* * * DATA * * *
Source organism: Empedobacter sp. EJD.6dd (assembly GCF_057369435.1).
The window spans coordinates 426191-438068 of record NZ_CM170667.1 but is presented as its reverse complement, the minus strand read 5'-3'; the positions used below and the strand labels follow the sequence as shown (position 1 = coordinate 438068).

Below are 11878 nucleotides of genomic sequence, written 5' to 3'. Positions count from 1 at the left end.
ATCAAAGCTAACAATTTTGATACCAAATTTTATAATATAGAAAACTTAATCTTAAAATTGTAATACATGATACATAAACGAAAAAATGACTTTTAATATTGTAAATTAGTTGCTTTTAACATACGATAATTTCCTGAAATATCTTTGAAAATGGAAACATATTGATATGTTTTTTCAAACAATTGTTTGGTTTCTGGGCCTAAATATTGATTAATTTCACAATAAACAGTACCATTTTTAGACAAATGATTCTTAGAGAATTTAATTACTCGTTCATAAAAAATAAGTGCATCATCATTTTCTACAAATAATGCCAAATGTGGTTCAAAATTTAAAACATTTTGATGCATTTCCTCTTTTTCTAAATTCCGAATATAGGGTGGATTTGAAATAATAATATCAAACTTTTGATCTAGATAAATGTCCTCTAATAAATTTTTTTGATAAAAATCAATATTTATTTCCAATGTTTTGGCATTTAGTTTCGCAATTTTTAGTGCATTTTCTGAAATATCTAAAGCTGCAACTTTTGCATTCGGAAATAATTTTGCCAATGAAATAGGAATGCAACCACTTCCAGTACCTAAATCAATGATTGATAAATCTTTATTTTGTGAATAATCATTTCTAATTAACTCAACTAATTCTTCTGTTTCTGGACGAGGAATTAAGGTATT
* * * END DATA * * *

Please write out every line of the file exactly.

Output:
Source organism: Empedobacter sp. EJD.6dd (assembly GCF_057369435.1).
The window spans coordinates 426191-438068 of record NZ_CM170667.1 but is presented as its reverse complement, the minus strand read 5'-3'; the positions used below and the strand labels follow the sequence as shown (position 1 = coordinate 438068).

Below are 11878 nucleotides of genomic sequence, written 5' to 3'. Positions count from 1 at the left end.
ATCAAAGCTAACAATTTTGATACCAAATTTTATAATATAGAAAACTTAATCTTAAAATTGTAATACATGATACATAAACGAAAAAATGACTTTTAATATTGTAAATTAGTTGCTTTTAACATACGATAATTTCCTGAAATATCTTTGAAAATGGAAACATATTGATATGTTTTTTCAAACAATTGTTTGGTTTCTGGGCCTAAATATTGATTAATTTCACAATAAACAGTACCATTTTTAGACAAATGATTCTTAGAGAATTTAATTACTCGTTCATAAAAAATAAGTGCATCATCATTTTCTACAAATAATGCCAAATGTGGTTCAAAATTTAAAACATTTTGATGCATTTCCTCTTTTTCTAAATTCCGAATATAGGGTGGATTTGAAATAATAATATCAAACTTTTGATCTAGATAAATGTCCTCTAATAAATTTTTTTGATAAAAATCAATATTTATTTCCAATGTTTTGGCATTTAGTTTCGCAATTTTTAGTGCATTTTCTGAAATATCTAAAGCTGCAACTTTTGCATTCGGAAATAATTTTGCCAATGAAATAGGAATGCAACCACTTCCAGTACCTAAATCAATGATTGATAAATCTTTATTTTGTGAATAATCATTTCTAATTAACTCAACTAATTCTTCTGTTTCTGGACGAGGAATTAAGGTATT